RRR: You have self-released “Breakin’ Bread with the Devil” after some not so great experiences with Wright Records. This is the kind of shit that happens every day. What do you tell a band faced with the same sort of situation today?
TW: Record companies need you a hell of a lot more than you need them. Don’t be desperate. If they aren’t giving you what you want walk away.
SD: Don’t sign anything with out having a good lawyer look at it first and make sure there is always an out for you. I hear about so many young bands that sign there lives away for nothing and are in these insane contracts that they can’t get out of just because they wanted sign a deal so bad they barely even read through it. For us we just were not getting the quality of recording that we needed. Since “After the Mourning” was so well received we now had a mark that we had to at least match, but that we wanted to blow past. The bottom line is we were not going to put out something we weren’t %100 happy with, so we parted ways.
RRR: Some people will argue ’till the cows come home that rock and roll is dead or on its death bed. What do you think?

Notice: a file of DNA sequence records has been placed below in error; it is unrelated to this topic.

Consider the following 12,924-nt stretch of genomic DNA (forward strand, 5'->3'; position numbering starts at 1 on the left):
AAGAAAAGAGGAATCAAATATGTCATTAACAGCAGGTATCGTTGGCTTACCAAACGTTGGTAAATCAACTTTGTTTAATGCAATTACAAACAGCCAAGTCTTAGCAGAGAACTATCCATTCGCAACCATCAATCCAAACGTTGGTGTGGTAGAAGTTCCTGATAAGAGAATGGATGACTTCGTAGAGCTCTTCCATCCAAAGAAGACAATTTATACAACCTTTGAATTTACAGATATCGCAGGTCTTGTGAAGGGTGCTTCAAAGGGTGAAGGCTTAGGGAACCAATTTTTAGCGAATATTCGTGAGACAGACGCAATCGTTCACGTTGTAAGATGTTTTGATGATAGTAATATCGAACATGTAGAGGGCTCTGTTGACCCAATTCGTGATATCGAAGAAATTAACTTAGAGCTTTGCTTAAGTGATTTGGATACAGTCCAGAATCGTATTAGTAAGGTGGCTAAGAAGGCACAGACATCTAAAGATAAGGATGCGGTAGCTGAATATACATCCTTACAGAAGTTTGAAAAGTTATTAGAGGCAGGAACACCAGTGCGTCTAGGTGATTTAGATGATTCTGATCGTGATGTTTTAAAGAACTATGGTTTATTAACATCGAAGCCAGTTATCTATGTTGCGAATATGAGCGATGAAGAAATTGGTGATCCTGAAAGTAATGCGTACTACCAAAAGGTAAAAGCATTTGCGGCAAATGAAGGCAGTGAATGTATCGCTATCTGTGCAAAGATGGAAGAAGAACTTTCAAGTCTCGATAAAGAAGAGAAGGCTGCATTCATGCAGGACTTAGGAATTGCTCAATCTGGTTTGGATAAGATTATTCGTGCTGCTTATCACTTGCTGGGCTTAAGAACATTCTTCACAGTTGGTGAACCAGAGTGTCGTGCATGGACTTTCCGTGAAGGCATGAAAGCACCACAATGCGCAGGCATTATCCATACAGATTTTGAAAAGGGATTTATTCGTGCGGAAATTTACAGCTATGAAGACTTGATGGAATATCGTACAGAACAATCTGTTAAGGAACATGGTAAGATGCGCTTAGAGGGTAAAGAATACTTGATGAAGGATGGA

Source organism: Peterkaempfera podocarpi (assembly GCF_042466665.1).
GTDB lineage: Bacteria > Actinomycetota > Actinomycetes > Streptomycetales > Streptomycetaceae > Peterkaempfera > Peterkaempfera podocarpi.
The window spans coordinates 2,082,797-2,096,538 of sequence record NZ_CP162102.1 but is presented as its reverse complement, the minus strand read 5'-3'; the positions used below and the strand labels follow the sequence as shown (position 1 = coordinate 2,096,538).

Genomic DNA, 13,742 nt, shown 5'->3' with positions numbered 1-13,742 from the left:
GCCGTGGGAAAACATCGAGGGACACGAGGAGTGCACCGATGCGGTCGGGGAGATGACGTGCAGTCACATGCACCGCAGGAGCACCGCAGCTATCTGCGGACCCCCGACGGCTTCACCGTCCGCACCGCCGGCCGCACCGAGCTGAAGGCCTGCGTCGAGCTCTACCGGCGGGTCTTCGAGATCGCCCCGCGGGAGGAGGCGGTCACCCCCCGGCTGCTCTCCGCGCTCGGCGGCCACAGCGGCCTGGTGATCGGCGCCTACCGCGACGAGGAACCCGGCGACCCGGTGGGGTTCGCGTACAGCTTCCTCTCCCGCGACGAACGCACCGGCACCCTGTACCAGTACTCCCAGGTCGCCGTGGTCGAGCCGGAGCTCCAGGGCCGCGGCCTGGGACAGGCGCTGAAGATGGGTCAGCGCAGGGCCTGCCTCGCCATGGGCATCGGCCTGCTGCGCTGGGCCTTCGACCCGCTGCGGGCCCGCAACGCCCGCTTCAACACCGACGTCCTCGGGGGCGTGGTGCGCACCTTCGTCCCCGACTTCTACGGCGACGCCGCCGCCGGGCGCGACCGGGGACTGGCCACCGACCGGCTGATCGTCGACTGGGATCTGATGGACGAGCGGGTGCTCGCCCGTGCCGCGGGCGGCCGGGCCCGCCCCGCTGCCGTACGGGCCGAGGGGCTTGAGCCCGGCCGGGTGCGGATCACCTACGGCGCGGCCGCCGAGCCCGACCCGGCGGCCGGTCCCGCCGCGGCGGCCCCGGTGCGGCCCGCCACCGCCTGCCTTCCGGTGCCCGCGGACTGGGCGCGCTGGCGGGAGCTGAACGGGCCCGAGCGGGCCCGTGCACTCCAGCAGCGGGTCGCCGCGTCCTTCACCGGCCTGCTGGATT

TW: Rock n Roll aint noise pollution. Rock ‘n Roll will never die, never has, never will. Plus there are a whole new generation of kids that want the rock star back. Well, here we are!
SD: I think they are fucking stupid!!!!!!! I was talking to some little 9 year old kid the other day and he was telling me about how he is in to old school rock, like Chuck Berry. My jaw dropped, a nine year old kid. So many kid are getting turned on to a lot of great rock thanks to things like rock band and guitar hero, they hear some of these great old songs and then get on their computers and start finding all these great bands they didn’t know
were out there. Once you get over what MTV is trying to shove down your throat, which i can barely call music. you can find alot of great music out there. Music is so easily available these days it is great.